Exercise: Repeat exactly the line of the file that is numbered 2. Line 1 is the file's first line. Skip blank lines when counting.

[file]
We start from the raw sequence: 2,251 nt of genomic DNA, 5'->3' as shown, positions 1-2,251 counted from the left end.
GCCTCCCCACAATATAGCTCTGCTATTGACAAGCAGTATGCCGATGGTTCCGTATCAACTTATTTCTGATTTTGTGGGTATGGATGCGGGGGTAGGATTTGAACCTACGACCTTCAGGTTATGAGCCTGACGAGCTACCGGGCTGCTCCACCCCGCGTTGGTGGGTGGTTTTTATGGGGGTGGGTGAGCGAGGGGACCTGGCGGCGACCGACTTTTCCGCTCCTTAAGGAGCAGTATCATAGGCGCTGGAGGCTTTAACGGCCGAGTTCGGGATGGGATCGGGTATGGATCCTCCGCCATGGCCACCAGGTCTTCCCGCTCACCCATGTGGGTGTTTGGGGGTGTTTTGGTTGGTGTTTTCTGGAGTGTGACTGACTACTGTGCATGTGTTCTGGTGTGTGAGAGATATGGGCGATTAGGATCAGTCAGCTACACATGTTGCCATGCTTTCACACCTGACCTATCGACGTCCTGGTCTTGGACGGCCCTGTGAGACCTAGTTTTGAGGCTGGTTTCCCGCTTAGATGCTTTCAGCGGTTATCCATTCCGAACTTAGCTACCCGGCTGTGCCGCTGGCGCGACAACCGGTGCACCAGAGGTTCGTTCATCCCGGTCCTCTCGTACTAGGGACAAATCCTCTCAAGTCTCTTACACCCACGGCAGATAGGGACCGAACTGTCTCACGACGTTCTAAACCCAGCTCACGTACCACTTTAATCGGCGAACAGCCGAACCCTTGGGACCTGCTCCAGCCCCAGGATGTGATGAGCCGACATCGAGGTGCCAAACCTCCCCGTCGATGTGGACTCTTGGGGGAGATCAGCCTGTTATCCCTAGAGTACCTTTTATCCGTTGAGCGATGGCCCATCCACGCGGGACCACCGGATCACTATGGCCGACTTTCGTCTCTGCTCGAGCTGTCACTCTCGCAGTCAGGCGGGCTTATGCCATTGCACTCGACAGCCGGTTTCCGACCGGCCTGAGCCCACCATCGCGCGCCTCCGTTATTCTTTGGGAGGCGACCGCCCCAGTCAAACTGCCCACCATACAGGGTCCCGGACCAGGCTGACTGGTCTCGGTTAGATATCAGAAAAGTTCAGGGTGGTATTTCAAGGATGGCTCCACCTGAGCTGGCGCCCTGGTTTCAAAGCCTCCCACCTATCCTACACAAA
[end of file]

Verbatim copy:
GCCTCCCCACAATATAGCTCTGCTATTGACAAGCAGTATGCCGATGGTTCCGTATCAACTTATTTCTGATTTTGTGGGTATGGATGCGGGGGTAGGATTTGAACCTACGACCTTCAGGTTATGAGCCTGACGAGCTACCGGGCTGCTCCACCCCGCGTTGGTGGGTGGTTTTTATGGGGGTGGGTGAGCGAGGGGACCTGGCGGCGACCGACTTTTCCGCTCCTTAAGGAGCAGTATCATAGGCGCTGGAGGCTTTAACGGCCGAGTTCGGGATGGGATCGGGTATGGATCCTCCGCCATGGCCACCAGGTCTTCCCGCTCACCCATGTGGGTGTTTGGGGGTGTTTTGGTTGGTGTTTTCTGGAGTGTGACTGACTACTGTGCATGTGTTCTGGTGTGTGAGAGATATGGGCGATTAGGATCAGTCAGCTACACATGTTGCCATGCTTTCACACCTGACCTATCGACGTCCTGGTCTTGGACGGCCCTGTGAGACCTAGTTTTGAGGCTGGTTTCCCGCTTAGATGCTTTCAGCGGTTATCCATTCCGAACTTAGCTACCCGGCTGTGCCGCTGGCGCGACAACCGGTGCACCAGAGGTTCGTTCATCCCGGTCCTCTCGTACTAGGGACAAATCCTCTCAAGTCTCTTACACCCACGGCAGATAGGGACCGAACTGTCTCACGACGTTCTAAACCCAGCTCACGTACCACTTTAATCGGCGAACAGCCGAACCCTTGGGACCTGCTCCAGCCCCAGGATGTGATGAGCCGACATCGAGGTGCCAAACCTCCCCGTCGATGTGGACTCTTGGGGGAGATCAGCCTGTTATCCCTAGAGTACCTTTTATCCGTTGAGCGATGGCCCATCCACGCGGGACCACCGGATCACTATGGCCGACTTTCGTCTCTGCTCGAGCTGTCACTCTCGCAGTCAGGCGGGCTTATGCCATTGCACTCGACAGCCGGTTTCCGACCGGCCTGAGCCCACCATCGCGCGCCTCCGTTATTCTTTGGGAGGCGACCGCCCCAGTCAAACTGCCCACCATACAGGGTCCCGGACCAGGCTGACTGGTCTCGGTTAGATATCAGAAAAGTTCAGGGTGGTATTTCAAGGATGGCTCCACCTGAGCTGGCGCCCTGGTTTCAAAGCCTCCCACCTATCCTACACAAA